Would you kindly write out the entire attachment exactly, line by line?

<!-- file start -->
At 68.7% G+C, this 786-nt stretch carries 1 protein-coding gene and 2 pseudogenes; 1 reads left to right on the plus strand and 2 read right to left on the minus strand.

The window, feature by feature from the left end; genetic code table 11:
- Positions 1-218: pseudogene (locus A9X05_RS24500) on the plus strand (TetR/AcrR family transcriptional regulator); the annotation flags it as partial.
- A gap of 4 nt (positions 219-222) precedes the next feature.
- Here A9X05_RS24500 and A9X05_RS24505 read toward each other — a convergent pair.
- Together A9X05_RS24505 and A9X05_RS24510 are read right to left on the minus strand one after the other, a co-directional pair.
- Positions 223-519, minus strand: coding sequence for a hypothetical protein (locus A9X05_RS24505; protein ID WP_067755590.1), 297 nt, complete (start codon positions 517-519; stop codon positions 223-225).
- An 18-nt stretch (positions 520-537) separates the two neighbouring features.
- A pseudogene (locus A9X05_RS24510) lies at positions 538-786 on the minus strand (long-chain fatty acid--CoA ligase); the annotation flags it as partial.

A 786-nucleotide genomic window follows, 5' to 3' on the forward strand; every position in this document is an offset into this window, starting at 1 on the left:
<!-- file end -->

At 68.7% G+C, this 786-nt stretch carries 1 protein-coding gene and 2 pseudogenes; 1 reads left to right on the plus strand and 2 read right to left on the minus strand.

The window, feature by feature from the left end; genetic code table 11:
- Positions 1-218: pseudogene (locus A9X05_RS24500) on the plus strand (TetR/AcrR family transcriptional regulator); the annotation flags it as partial.
- A gap of 4 nt (positions 219-222) precedes the next feature.
- Here A9X05_RS24500 and A9X05_RS24505 read toward each other — a convergent pair.
- Together A9X05_RS24505 and A9X05_RS24510 are read right to left on the minus strand one after the other, a co-directional pair.
- Positions 223-519, minus strand: coding sequence for a hypothetical protein (locus A9X05_RS24505; protein ID WP_067755590.1), 297 nt, complete (start codon positions 517-519; stop codon positions 223-225).
- An 18-nt stretch (positions 520-537) separates the two neighbouring features.
- A pseudogene (locus A9X05_RS24510) lies at positions 538-786 on the minus strand (long-chain fatty acid--CoA ligase); the annotation flags it as partial.

A 786-nucleotide genomic window follows, 5' to 3' on the forward strand; every position in this document is an offset into this window, starting at 1 on the left: